The Crowds– Sermon on the Mount

When Jesus taught large gathering of people, it was always based on evidential facts and it was always as Luke described “good news” (Luke 4v18), because God gave it to Jesus. Crowds recognized that Jesus had a confident manner of speaking (Mark 1v22). It must be noted that in the presence of crowds, Jesus didn’t actively reveal who he was (Mark 1v44; Mark 3v11-12; Mark 9v9).

The Disciples

Many of Jesus’ recorded teachings were to His disciples, but in the midst of crowds, such as the Sermon on the Mount (Matthew 5v1; Matthew 7v28). However on more precise requirements of discipleship, or about Himself or the future of God’s Kingdom, Jesus usually only taught His disciples concerning His true identity, even though they failed to grasp it (Mark 8v27-33).

The religious leaders

Because of Jesus’ popularity and the activities He was involved with, the religious leaders soon took notice of him. Jesus respected the Law of Moses and Moses authority (Mark 1v22). He gave his own unique interpretation and as such attracted the opposition of the religious leaders who had taught a different interpretation. An example of this is in Jesus interpretation of the Sabbath (Mark 2v23-38); the healings He performed (John 5v1-18); fasting and ritual cleanliness (Mark 7v1-5) and for consorting with sinners (Luke 7v34). Jesus criticised the religious leaders for amongst other things: their lack of compassion and the weighty burdens they placed upon others (Matthew 23; Mark 12v38-40; Luke 11v37-54).

For more to think about please do ask your self the following questions, writing them down if you can, and see how you respond or react to them. Then why not share your answers with your spouse or a close friend, so that you can pray over any issues together.

Q1. Read Matthew 5v13. How can I as a Christian Disciple be salt and light to my community?

Q2. Read Mark 4v10-20. How does Jesus speak to me as a Christian Disciple and how does the Holy Spirit help me to interpret what Scripture says?

Q3.? Read Matthew 7v24-27. In what ways am I as a Christian Disciple sometimes like the wise builder and at other times like the foolish builder?

As ever, if you have any comments to make on this, please do contact me at partake(at)hotmail.co.uk. Thank you.

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WOW Disciple Seminar!

Partakers WOWDisciple – an interactive seminar designed to ignite your imagination, creativity and passion for God! We would love to bring this to your church or christian group! Play the video excerpt to find out more.

To find out even more, including excerpts of seminars held please click here to visit the WOWDisciple website.

Comment below or email us at info@wowdisciple.com and we will send you details or talk about how we can help you… The image below also gives an idea of the feedback we have received from that day!

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WISE – Partaker

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Words in Scripture Explored – Partaker

To partake, or to be a partaker of something, can mean at least three things! Firstly, it means having the qualities or attributes of something. Secondly it can mean having, giving or receiving something. Finally, to partake of something, means to consume!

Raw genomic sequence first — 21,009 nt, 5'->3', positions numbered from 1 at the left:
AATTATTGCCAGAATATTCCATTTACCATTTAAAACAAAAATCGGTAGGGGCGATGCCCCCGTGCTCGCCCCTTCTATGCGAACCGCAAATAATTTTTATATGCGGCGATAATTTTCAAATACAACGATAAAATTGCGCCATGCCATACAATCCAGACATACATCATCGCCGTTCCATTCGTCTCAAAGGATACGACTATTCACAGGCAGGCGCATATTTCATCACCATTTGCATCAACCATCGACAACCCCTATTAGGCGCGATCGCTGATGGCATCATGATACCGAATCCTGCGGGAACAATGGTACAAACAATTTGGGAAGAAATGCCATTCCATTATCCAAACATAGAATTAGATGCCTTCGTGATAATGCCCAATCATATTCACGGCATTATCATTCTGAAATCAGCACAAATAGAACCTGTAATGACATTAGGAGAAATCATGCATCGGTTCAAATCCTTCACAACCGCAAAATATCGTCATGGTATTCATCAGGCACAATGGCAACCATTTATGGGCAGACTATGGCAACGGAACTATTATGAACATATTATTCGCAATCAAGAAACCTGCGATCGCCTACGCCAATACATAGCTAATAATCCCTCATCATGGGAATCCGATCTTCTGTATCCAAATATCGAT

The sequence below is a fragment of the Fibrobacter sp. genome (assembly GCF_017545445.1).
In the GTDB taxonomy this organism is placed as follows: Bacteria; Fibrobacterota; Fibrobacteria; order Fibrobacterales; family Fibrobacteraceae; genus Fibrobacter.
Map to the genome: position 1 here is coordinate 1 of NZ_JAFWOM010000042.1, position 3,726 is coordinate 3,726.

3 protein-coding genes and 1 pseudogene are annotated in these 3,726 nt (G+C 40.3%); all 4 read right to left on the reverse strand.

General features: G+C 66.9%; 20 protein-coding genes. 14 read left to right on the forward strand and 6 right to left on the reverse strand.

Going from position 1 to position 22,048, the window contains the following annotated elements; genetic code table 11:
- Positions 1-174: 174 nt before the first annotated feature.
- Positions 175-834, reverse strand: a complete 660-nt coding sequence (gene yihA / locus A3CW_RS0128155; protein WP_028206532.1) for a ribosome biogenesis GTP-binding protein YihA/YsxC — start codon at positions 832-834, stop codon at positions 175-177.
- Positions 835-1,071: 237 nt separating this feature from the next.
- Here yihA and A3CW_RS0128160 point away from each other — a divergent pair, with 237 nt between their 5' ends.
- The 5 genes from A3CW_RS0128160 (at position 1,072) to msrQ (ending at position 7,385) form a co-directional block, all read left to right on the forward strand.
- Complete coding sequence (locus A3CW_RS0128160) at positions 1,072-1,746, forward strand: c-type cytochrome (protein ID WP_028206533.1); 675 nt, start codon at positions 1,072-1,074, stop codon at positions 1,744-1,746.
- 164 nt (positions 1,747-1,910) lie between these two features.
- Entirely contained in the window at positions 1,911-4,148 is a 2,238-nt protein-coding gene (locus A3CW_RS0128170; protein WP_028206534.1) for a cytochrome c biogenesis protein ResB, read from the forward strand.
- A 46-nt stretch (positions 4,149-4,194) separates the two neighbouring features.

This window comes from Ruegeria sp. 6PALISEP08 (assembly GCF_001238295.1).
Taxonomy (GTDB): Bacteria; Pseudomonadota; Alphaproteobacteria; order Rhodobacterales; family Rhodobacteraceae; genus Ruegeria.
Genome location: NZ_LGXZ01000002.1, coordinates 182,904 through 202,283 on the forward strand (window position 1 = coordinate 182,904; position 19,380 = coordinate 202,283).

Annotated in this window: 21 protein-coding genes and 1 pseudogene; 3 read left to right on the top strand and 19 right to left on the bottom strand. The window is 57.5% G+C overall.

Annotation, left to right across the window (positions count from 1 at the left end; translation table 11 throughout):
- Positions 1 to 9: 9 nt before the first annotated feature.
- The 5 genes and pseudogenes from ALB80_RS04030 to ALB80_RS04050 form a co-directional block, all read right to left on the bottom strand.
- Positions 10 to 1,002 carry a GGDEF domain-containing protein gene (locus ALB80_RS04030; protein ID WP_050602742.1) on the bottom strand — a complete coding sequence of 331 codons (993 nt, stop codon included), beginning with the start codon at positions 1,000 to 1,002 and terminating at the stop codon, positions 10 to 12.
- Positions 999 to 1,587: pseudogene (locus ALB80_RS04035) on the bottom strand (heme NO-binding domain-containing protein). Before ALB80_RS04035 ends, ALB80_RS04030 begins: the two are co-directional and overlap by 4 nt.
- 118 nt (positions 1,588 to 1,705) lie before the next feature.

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Jesus was, and is, a Partaker!

Jesus Christ was a Partaker! Did you know that? He was a Partaker, in so much as that when He became human, He adorned human flesh and blood Hebrews 2:14-18.

As a Christian Disciple, you also are a Partaker, for you are to hunger and thirst for righteousness or in other words, be Partakers of righteousness. In this pursuit of partaking after righteousness, the New Testament has a lot to say about what Christian Disciples are to be Partakers of.

Here is a list of other things the Bible says that Christian Disciples are Partakers of:

  • When you became a Christian, you became a Partaker of the Gospel – 1 Corinthians 9:19-23.
  • When you take communion, you are a Partaker of the Lord’s Table – 1 Corinthians 10:14-33.

Additionally as a Christian Disciple, you are a:

  • Partaker of spiritual things Romans 15:25-27
  • Partaker of the material benefits of one’s labour 1 Corinthians 9:1-23
  • Partaker of suffering and consolation 2 Corinthians 1:6-7
  • Partaker of the promises in Christ Ephesians 3
  • Partaker of Grace Philippians 1:3-7
  • Partaker of the crops that are sown 2 Timothy 2:6
  • Partaker of His holiness Hebrews 12:10-11
  • Partaker of Christ’s suffering 1 Peter 4:12-13
  • Partaker of the glory that will be revealed 1 Peter 5:1-4
  • Partaker of the divine nature through God’s promises 2 Peter 1:1-4

These things that you are to partake of, which lead to a full experience of the Christian life. Lets go, as Partakers of Jesus Christ, to show the world that He is alive through us.

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WOW Disciple December 1, 2012

The next Partakers WOWDisciple is Module 11 Evangelism, on December 1 at Poulner Chapel, Ringwood. If you have a question about Evangelism, ask it and I will then in turn see what people who come to the seminar say in response to your question… If you can video the question, all the better but not necessary! Thanks

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A Tale of 4 People

A Tale of 4 People

Let me share with you a story…


A story of 4 people,


all of whom would say they are Christians.